At school, I was good at maths and science. But from an early age, I was fascinated by these things called “computers” that were portrayed on TV and in books (this was the early 1970s in a South-East-Asian country, so they were not exactly household objects). I read up everything I could about them, but all the popular accounts were frustratingly short on detail. I was very impressed when some older boys built a rudimentary one (just a few lights and switches) for a science fair at school.
Then some school friends and I got membership at the British Council library in town. They had more books than I had ever seen before, including a full set of tne Encyclopedia Britannica. Alone of all the encyclopedias I had seen up to that point, the Britannica article on “Computers” actually had examples of proper program code! (It was in FORTRAN, but, hey, that was still fantastic to me.) In among all the sample statements, there was this:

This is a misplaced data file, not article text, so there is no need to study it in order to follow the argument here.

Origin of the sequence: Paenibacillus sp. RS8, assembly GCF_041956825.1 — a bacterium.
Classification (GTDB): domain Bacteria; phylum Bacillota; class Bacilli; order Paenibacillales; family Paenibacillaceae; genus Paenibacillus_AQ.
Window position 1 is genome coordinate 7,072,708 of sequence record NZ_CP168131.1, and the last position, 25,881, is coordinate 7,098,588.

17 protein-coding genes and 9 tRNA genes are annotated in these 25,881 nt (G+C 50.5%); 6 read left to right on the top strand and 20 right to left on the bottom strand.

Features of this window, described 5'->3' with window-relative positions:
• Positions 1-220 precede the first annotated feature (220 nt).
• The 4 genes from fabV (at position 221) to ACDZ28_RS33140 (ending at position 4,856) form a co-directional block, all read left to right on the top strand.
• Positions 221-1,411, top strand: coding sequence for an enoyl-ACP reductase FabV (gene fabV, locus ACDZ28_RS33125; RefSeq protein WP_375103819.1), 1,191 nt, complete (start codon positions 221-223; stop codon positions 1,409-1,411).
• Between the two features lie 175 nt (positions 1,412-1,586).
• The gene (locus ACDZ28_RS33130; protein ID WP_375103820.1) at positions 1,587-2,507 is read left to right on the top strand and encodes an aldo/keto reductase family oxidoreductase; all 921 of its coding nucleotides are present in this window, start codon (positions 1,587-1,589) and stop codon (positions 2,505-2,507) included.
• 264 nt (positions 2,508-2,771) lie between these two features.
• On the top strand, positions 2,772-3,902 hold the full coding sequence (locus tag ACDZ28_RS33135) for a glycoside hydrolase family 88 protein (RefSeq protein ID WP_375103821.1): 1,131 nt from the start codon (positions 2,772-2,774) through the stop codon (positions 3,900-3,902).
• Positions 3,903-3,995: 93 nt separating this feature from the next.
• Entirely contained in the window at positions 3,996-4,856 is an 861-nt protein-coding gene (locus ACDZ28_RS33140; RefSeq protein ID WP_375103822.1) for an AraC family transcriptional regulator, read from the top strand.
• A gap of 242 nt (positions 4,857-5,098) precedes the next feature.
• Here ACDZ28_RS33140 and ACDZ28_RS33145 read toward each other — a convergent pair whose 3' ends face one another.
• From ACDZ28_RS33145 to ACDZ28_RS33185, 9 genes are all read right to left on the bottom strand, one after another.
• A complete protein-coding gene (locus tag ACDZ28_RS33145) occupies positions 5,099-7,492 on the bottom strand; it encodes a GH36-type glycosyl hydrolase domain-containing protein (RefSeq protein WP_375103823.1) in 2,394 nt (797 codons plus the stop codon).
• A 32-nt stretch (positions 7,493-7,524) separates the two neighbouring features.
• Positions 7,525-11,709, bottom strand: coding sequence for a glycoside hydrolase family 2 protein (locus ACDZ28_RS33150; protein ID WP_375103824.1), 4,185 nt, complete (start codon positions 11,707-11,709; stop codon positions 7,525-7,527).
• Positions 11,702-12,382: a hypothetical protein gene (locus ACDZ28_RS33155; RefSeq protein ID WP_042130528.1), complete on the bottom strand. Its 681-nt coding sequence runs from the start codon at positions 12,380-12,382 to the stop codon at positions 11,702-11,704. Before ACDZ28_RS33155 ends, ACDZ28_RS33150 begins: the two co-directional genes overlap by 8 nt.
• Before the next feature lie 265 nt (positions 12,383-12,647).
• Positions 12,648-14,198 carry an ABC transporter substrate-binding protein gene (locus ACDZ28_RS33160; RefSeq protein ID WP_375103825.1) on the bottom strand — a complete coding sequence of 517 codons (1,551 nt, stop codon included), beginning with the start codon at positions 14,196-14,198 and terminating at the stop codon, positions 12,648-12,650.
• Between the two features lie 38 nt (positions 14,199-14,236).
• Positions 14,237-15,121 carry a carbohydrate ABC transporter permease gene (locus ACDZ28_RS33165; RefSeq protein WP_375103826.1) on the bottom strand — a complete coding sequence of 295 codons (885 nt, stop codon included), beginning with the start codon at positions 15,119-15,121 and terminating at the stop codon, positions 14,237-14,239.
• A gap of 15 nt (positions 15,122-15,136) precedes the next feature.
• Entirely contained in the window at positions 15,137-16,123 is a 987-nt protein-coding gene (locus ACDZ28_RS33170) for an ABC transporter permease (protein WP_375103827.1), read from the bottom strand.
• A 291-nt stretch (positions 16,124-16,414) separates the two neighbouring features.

N = N + 1
As I said, I was good at maths, and I knew what an equation was—enough to realize that this made no sense as a mathematical equation—there was no value of N (at least, no finite value) which would satisfy it!
But the key point was, in FORTRAN, the “=” denotes, not equality, but assignment. The statement means, “take the current value in the location denoted by N, add 1 to it, and put it into the location denoted by N”.
Once I had grasped this concept, I understood a whole lot more about computers than I had before.
Other languages from around the same time, designed by Proper Computer Scientists, used “:=” to denote assignment, leaving “=” to represent something closer to its mathematical meaning of equality. But unfortunately, the later popularity of C, which uses FORTRAN-style “=” for assignment, and invented another operator, “==”, to denote equality comparison, has probably meant that whole new generations of maths-savvy teenagers will have to go through the confusion I did.